SEC Approves New Securitization Risk Retention Rule with Broad Exception for Qualified Residential Mortgages
The Securities and Exchange Commission (SEC) and five other federal agencies recently approved a joint rule (the “Risk Retention Rule”) mandating that sponsors of certain types of securitizations retain a minimum level of credit risk exposure in those transactions and prohibiting such sponsors from transferring or hedging against that retained credit risk.[i]The final Risk Retention Rule will be effective one year after its publication in the Federal Register for securitizations of residential mortgages, and two years after publication for securitizations of all other asset types. The SEC vote was 3-2, with sharp dissents from Commissioners Gallagher and Piwowar concluding that the adopting agencies had missed a prime opportunity to rein in risky mortgage lending practices that had precipitated the 2008 financial crisis.
Following the meltdown of the securitization markets in 2007 (particularly subprime residential mortgage-backed securities), and the resulting global financial crisis, the Dodd-Frank Act mandated that the U.S. federal banking, securities and housing agencies adopt and implement rules to require sponsors of most new securitizations to retain not less than five percent of the credit risk of any assets that the securitizer, through the issuance of an asset-backed security, transfers, sells or conveys to a third party. It was thought that requiring securitization sponsors to keep “skin in the game” would align the interests of the sponsors with the interests of investors and thereby incentivize the sponsors to ensure the quality of the assets underlying the securitization through appropriate due diligence and underwriting procedures when selecting assets for securitization. Although the Dodd-Frank Act explicitly exempted securitizations of certain types of mortgage loans called “qualified residential mortgages” (or “QRMs”) from this risk retention requirement, it invited the rulemaking agencies to define that key term, provided that their definition could be no broader than the definition of “qualified mortgage”adopted by the Consumer Financial Protection Bureau (CFPB) pursuant to the Truth in Lending Act.[ii] In considering how to define QRM, the rulemaking agencies were directed by the Dodd-Frank Act to take into consideration “underwriting and product features that historical loan performance data indicate result in a lower risk of default.”[iii]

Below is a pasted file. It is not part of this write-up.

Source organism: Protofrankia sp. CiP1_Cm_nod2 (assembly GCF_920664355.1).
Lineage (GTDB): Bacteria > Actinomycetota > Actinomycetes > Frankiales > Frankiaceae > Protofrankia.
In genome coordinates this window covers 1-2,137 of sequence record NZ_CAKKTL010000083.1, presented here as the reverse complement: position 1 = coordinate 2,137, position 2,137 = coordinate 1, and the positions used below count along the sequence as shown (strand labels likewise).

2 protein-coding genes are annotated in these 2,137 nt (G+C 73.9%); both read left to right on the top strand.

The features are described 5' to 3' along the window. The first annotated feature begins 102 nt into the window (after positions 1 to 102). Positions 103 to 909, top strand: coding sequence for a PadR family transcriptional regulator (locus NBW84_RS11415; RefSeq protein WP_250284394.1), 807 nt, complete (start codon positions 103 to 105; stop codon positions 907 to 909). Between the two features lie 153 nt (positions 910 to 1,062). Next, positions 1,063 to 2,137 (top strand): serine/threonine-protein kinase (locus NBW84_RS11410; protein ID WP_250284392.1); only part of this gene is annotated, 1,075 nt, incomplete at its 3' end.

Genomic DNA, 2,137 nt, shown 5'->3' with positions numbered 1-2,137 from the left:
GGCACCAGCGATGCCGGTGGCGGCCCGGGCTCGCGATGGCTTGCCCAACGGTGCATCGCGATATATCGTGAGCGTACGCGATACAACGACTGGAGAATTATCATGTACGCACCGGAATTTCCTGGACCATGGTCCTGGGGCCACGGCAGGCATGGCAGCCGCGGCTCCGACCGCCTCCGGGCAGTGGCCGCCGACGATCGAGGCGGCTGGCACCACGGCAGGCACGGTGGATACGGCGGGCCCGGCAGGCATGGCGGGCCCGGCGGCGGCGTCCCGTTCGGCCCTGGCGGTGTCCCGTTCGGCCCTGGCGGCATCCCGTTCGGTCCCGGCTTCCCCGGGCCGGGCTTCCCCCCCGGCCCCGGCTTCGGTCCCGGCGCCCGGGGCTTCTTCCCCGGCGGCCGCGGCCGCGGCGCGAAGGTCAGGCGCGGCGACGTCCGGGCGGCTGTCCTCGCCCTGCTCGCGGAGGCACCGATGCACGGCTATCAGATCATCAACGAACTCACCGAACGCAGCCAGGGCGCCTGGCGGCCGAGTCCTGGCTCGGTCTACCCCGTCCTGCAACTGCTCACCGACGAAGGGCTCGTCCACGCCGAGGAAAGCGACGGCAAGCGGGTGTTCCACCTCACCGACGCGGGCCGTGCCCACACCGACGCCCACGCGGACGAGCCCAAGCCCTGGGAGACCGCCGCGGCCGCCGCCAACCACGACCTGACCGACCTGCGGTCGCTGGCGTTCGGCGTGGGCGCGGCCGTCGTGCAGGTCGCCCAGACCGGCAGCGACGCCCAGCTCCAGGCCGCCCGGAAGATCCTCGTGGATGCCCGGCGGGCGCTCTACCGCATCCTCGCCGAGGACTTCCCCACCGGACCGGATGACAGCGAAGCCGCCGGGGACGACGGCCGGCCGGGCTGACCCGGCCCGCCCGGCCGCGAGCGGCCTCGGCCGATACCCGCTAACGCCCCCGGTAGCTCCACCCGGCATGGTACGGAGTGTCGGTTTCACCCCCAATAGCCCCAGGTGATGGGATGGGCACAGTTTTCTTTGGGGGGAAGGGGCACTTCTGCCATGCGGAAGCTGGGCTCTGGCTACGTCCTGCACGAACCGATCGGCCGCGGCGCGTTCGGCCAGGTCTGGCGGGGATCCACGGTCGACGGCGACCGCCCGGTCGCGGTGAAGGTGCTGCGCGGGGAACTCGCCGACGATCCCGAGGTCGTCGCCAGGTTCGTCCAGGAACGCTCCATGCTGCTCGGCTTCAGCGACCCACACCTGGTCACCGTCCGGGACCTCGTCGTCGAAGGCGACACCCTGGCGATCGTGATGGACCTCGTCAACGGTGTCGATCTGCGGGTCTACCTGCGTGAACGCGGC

Qualified Residential Mortgage Definition